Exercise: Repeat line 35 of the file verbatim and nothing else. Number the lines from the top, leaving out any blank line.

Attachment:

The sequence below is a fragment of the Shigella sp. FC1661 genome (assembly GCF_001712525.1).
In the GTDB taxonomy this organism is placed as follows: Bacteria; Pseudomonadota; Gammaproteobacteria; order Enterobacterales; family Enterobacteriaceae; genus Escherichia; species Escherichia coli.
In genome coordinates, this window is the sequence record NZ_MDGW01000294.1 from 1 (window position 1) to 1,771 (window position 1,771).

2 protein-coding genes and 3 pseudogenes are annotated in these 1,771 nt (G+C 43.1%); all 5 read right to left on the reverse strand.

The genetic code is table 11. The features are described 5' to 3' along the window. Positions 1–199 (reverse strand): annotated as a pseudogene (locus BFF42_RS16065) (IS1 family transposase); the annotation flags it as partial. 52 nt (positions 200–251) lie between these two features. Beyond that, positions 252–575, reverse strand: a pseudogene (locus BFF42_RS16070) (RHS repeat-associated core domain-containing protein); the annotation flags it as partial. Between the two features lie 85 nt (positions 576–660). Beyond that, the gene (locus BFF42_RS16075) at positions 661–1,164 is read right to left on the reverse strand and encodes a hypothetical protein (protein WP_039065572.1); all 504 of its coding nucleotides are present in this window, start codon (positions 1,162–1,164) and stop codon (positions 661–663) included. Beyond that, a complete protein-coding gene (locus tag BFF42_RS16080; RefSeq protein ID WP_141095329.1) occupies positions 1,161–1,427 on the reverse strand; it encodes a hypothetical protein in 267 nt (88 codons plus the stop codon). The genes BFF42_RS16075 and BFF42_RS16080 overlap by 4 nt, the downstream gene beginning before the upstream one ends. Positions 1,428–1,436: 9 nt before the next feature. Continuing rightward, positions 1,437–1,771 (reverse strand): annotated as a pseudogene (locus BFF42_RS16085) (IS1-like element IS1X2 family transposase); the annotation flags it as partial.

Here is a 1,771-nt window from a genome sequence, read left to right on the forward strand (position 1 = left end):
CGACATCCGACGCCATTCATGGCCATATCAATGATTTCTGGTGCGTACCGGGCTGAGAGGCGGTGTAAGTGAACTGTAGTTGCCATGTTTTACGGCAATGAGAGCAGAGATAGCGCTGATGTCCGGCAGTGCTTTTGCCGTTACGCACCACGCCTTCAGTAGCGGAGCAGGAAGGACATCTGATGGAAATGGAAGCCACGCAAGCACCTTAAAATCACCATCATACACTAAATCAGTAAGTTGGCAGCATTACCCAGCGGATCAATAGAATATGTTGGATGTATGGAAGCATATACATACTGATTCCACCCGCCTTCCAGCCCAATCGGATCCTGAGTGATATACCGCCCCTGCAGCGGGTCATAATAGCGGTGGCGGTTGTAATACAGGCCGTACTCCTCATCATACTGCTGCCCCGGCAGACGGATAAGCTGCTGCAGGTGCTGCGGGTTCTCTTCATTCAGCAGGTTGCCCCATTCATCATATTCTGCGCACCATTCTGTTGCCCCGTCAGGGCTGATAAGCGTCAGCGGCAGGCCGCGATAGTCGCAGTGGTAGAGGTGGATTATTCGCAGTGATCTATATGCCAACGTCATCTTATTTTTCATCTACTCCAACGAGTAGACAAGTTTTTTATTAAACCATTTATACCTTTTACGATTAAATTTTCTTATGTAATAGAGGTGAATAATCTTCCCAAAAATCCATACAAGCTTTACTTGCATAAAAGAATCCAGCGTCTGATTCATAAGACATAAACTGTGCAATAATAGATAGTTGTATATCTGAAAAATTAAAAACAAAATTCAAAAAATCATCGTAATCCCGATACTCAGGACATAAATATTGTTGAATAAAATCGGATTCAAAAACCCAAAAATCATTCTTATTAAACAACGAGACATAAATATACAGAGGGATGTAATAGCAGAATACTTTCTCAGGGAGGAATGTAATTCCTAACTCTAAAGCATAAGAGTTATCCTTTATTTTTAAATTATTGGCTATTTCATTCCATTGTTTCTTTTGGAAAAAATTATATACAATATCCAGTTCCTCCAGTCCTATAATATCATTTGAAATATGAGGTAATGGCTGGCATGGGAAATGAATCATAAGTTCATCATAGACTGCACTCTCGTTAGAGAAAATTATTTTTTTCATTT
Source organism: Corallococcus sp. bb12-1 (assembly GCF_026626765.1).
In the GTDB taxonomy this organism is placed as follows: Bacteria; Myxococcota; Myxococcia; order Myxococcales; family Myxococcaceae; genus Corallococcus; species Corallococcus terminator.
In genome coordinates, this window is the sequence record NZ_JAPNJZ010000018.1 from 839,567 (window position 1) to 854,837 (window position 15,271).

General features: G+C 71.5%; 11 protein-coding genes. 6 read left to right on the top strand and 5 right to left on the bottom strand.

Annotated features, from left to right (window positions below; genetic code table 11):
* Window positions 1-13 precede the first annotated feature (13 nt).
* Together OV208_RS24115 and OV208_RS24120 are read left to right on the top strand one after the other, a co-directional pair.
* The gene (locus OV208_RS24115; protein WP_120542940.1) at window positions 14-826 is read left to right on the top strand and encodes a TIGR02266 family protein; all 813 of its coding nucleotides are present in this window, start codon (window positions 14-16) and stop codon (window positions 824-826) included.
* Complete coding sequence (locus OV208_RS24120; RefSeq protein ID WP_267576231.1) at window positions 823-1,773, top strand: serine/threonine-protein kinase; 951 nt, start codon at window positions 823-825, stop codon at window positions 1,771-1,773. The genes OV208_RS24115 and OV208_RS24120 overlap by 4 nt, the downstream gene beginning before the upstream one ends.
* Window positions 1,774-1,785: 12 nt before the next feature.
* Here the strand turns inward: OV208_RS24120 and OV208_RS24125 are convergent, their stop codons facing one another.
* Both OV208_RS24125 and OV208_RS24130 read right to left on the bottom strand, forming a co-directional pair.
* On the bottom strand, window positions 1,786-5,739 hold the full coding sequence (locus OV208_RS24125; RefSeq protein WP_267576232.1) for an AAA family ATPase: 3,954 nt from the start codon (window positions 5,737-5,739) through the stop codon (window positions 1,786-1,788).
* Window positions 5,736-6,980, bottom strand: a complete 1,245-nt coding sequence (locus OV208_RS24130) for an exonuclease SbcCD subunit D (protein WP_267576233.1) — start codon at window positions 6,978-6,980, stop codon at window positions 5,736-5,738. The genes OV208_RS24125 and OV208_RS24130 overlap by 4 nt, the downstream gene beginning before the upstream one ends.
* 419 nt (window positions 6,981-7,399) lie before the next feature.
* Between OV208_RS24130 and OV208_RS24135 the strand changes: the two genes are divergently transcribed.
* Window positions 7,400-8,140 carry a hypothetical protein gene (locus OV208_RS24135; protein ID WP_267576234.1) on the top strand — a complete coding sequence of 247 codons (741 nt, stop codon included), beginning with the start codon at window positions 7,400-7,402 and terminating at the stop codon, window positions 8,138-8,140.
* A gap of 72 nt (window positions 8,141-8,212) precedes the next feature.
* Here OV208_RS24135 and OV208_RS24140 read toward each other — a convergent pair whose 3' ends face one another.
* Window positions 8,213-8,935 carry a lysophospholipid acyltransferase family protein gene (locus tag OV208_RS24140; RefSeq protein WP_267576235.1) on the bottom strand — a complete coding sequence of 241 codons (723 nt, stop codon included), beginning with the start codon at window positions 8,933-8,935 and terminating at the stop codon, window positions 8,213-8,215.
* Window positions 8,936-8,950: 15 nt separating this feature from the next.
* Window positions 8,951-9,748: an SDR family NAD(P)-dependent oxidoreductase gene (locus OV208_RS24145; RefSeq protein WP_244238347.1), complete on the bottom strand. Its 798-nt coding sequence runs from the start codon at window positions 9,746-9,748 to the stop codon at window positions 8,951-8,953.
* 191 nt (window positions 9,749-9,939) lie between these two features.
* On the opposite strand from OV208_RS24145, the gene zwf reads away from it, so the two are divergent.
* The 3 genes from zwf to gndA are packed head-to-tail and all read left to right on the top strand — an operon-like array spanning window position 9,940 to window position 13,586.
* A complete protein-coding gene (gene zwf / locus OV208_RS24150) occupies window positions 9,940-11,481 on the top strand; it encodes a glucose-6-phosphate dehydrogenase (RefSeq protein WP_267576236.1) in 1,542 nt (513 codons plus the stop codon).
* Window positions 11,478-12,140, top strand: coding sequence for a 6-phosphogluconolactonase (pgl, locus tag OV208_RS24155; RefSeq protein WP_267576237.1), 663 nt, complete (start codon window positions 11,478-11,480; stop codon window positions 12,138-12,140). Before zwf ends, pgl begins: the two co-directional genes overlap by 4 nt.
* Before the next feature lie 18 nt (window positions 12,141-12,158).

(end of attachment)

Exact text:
* Before the next feature lie 18 nt (window positions 12,141-12,158).